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#11-18-2012 - ComFish News Roundup

Task force meets, talks kings
Posted: November 17, 2012 - 8:43pm  |  Updated: November 17, 2012 - 9:20pm
The proposed bridge would cross Knik Arm north...
 (Photo credit: Wikipedia)
By Rashah McChesney
Peninsula Clarion
The first meeting of the Upper Cook Inlet Task Force generated questions about allocation issues, marine mortality, historical catch rates and the overall health of salmon in the inlet. Board of Fisheries members Tom Kluberton, of Talkeetna, and Vince Webster, of King Salmon, co-chaired the meeting that focused on defining the scope of the Upper Cook Inlet king salmon problem and looked for suggestions both from task force members and a room full of affected users. Webster said he joined the task force because he has been “tight” on approving petitions and agenda change requests to the Board of Fisheries. “What I think they do, they take the public out of the process,” Webster said. “It became apparent....

Sudden 6.5 quake in long-quiet Alaska region sets off alarms
Jennifer Gibbins | The Cordova Times | Nov 17, 2012
English: A cheery tsunami warning sign at Moon...
English: A cheery tsunami warning sign at Moonlight State Beach in Encinitas, California, USA. (Photo credit: Wikipedia)
CORDOVA -- A 6.5 magnitude earthquake rolled through the neighborhood earlier this week. The quake took place at 10:42 a.m. on Monday, 165 miles south of Cape Yakataga in the Gulf of Alaska. While one or two locals felt a little shake, rattle and roll, the event went mostly unnoticed -- except at the West Coast and Alaska Tsunami Warning Center in Palmer, Alaska. "Oh yeah, the alarms were going off," said Cindi Preller, tsunami program manager at the center. "The seismometers are live, real-time feeds. The first alarm that goes off is a voice alarm. Then a beeping alarm. We knew within two minutes the location and magnitude." Because of the quake's location, more than 150 miles offshore, a tsunami....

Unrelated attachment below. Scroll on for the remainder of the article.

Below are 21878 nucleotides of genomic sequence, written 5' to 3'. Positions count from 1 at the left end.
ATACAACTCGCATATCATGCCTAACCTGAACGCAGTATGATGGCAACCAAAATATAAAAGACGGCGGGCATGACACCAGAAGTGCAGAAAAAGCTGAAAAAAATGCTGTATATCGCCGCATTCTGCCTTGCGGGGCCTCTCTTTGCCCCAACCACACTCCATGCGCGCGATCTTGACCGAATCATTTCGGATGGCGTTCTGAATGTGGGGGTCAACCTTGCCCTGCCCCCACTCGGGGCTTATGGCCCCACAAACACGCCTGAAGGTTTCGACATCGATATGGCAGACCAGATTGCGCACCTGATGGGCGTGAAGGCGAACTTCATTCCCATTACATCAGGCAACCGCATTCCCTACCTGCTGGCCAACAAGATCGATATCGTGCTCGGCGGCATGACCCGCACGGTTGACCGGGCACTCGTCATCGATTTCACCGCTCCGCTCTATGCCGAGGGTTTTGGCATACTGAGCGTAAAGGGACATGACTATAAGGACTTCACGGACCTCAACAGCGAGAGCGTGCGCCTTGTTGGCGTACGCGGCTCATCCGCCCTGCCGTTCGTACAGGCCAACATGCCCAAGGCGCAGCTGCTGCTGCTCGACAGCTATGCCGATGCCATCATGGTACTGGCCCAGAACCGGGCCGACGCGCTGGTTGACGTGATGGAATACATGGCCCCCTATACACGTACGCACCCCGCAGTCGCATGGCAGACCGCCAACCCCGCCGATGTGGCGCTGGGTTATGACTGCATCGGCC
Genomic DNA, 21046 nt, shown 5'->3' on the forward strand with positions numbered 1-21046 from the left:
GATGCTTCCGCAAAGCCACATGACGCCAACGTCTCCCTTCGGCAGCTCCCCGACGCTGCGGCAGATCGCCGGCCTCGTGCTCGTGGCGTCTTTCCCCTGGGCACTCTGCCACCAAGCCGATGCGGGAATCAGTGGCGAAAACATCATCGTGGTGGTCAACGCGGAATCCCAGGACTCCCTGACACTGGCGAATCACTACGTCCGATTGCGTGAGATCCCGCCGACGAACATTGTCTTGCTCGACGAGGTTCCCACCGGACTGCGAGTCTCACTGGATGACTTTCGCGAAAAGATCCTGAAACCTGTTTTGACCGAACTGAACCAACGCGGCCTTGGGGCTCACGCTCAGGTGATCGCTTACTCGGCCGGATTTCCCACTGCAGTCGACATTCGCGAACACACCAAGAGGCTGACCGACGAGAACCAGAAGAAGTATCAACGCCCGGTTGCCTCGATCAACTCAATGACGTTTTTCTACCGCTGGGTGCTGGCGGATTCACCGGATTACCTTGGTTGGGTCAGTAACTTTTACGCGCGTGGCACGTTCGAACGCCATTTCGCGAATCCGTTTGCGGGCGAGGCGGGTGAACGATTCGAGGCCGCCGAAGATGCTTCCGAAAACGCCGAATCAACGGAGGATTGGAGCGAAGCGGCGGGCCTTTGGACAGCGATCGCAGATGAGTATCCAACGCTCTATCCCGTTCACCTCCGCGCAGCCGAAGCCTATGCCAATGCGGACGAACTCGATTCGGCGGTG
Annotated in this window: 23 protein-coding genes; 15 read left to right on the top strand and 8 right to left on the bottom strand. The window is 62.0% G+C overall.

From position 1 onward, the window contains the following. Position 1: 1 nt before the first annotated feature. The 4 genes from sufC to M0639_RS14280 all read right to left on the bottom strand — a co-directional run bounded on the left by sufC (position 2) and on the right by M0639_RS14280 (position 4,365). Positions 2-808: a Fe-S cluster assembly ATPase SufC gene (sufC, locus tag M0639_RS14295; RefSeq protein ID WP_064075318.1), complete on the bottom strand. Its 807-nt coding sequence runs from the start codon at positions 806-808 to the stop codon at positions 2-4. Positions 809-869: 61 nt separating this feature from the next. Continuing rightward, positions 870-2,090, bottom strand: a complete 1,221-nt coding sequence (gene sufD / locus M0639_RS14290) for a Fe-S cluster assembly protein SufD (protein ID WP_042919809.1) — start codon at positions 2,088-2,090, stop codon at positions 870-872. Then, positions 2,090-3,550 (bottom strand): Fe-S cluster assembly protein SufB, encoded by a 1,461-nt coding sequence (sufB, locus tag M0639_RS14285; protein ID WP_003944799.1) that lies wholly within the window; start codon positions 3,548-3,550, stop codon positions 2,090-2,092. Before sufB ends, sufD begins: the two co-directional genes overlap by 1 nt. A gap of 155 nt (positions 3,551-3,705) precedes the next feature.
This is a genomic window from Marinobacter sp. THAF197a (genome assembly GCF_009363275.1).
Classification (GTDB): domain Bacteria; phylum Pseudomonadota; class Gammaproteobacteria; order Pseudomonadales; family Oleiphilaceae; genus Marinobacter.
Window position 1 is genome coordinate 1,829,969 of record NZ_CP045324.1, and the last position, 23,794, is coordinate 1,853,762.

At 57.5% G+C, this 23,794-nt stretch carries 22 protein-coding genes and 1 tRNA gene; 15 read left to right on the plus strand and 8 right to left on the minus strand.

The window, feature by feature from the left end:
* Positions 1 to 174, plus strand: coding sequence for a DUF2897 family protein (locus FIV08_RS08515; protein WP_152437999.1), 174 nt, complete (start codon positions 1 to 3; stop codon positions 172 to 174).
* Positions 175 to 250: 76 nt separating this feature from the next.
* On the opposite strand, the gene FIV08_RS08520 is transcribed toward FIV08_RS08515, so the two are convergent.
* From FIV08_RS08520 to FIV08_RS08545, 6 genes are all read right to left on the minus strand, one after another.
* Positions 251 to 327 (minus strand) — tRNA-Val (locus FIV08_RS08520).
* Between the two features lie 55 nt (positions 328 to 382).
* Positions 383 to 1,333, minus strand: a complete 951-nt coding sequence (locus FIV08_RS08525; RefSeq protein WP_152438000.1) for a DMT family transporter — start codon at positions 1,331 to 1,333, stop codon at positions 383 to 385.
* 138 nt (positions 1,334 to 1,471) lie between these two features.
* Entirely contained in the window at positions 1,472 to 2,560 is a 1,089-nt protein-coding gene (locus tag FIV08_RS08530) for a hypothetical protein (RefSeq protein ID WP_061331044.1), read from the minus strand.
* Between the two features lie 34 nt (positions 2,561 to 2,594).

Anchorage schools try out healthy meals on kids
by Michelle Theriault Boots / Anchorage Daily News
Nov 17, 2012
ANCHORAGE, Alaska - At Scenic Park Elementary in East Anchorage, lunch begins with thundering footsteps and the distribution of plastic-wrapped ham sandwiches, pineapple slices and a three-bean concoction called "Cowboy Confetti." Kids with faces flushed from recess line up to buy Anchorage School District lunches that are, starting this year, federally mandated to be healthier. New U.S. Department of Agriculture guidelines that require schools to restrict calories, serve fruits and vegetables every day and reduce saturated fat and sodium went into effect at the beginning of this school year. If schools don't comply, they risk losing federal money for free and reduced-price lunch....

Laine Welch: Salmon catch and value were down this year
Published: November 17, 2012
By Laine welch — Fisheries
Alaska's salmon harvest and value for 2012 came in well below last year, dropping 21 percent and 30 percent, respectively. According to preliminary state tallies, the value of the salmon catch totaled nearly $506 million at the docks this summer on a statewide catch of 124 million fish. That compares to a 2011 take of 177 million salmon valued at just more than $641 million.......

Federal government and Cook Inlet gas explorer Furie fight in federal court #JonesAct
Published: November 17, 2012
By WESLEY LOY — Petroleum News
Federal officials are asking a court to dismiss the lawsuit an Alaska gas explorer filed in an effort to avoid a $15 million fine for an alleged violation of the Jones Act. Furie Operating Alaska LLC sued federal authorities, including Homeland Security Secretary Janet Napolitano, on Aug. 7 in U.S. District Court in Anchorage.The suit concerns the ocean transport of a jack-up drilling rig in 2011 from Texas to Alaska's Cook Inlet, where Furie is exploring for natural gas.......

Oil Rig in Alaskan Critical Habitat Area
Posted by Michael McBride of The Kachemak Bay Wilderness Lodge on November 17, 2012
Kachemak Bay in Lower Cook Inlet lies 125 miles south of Anchorage. It’s been statistically documented as one of the world’s richest and most biologically diverse marine ecosystems, and has been properly called the “Jewel in Alaska’s Coastal Crown” because of its remarkably rich terrestrial and marine resources.....

Red tape awaits international travelers carrying walrus ivory, baleen
Published: November 17, 2012 Updated 10 hours ago
The U.S. Fish and Wildlife Service CITES certificate. Don't leave home without it. Not if you're traveling overseas with art or jewelry made from walrus ivory and want to bring it back to America. Diane Kaplan of Anchorage found that out last month when she and her husband returned from a trip to Turkey via O'Hare Airport in Chicago. "We were going through customs," she said. "They asked, 'What's your necklace made out of?' I said, 'Ivory.' And they said, 'I'm going to have to get the Fish and Wildlife agent.' " Kaplan's necklace was walrus ivory. It is legal to possess in the United States under provisions of the Marine Mammals Protection Act -- but it became the ticket to a bureaucratic Twilight Zone once it left the country. A uniformed Fish and Wildlife officer quizzed....